Carl Spitteler was born in Liestal in 1845 and soon exhibited a flair for the arts. After studying theology in Basel, Zurich and Heidelberg he spent the years 1871–1877 working as a tutor in St. Petersburg. While there he also composed his first literary work, “Prometheus and Epimetheus”, which was published by Sauerländer in 1881 following his return to Switzerland. It failed to attract the attention he had hoped for, so Spitteler put his literary ambitions on hold and eked out a living as a teacher and journalist for various newspapers including the NZZ, until an inheritance from his father-in-law gave him financial independence. In 1883 he married his former pupil Marie Op den Hooff, with whom he had two daughters.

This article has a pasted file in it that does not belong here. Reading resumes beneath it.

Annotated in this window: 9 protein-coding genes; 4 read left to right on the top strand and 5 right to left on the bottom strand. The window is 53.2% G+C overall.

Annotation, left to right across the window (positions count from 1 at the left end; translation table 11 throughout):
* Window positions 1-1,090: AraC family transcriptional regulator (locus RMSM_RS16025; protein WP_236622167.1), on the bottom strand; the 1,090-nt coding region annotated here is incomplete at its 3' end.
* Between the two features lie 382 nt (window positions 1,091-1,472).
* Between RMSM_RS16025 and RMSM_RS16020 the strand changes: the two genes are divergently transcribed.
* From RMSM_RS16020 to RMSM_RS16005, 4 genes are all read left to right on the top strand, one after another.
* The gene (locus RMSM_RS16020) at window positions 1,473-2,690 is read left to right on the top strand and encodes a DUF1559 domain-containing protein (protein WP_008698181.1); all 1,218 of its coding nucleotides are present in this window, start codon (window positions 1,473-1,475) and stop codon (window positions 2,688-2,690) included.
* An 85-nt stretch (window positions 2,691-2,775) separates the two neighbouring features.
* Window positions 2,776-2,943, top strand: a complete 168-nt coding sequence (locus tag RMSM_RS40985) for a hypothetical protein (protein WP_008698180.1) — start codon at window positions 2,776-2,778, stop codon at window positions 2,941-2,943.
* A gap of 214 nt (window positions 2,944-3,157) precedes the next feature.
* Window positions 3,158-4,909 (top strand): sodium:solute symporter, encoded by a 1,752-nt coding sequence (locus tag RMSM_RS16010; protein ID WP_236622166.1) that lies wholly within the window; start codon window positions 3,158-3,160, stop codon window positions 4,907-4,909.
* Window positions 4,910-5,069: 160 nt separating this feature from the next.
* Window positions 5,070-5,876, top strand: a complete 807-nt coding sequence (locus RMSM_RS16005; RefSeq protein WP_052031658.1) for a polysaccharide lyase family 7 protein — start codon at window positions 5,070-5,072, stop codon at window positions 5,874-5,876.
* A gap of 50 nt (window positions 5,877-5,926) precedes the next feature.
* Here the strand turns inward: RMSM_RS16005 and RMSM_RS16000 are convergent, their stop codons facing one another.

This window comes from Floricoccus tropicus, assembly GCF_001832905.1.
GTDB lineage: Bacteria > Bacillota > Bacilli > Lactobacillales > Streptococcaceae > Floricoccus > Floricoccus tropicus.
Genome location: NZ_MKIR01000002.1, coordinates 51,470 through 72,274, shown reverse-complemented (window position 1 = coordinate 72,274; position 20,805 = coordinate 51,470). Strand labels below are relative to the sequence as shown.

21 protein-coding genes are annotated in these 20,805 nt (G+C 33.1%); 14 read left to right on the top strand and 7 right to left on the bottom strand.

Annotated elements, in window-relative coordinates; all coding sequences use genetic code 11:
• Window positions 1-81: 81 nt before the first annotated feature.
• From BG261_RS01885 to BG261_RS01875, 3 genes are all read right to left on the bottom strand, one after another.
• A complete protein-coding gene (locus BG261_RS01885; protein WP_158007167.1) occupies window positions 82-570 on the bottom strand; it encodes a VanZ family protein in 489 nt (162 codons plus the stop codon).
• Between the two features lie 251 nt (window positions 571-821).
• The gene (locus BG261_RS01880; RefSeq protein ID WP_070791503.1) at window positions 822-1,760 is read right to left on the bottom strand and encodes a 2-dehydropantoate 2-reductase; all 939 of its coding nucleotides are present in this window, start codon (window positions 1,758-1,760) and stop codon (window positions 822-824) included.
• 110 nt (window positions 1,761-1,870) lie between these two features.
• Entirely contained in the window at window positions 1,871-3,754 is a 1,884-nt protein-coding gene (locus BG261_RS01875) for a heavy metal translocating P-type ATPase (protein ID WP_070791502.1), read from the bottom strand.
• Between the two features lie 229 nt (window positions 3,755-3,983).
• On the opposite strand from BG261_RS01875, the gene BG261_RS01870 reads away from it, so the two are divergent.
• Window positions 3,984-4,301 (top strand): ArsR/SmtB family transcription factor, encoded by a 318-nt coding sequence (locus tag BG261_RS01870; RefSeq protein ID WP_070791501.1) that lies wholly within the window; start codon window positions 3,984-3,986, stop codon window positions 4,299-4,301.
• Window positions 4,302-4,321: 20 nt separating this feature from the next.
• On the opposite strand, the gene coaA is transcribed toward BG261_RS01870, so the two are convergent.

His 1906 novella “Imago” was a major influence on psychoanalysis at the time. In 1914 he gave his controversial “Unser Schweizer Standpunkt” (“Our Swiss standpoint”) speech on the country’s situation in the First World War. He was awarded the Nobel Prize in Literature in 1919 and a year later received the Schiller Prize for his monumental verse epic “Olympian Spring”. Carl Spitteler died in 1924 in Lucerne, where he had lived with his family since 1893.
Last modification 13.04.2022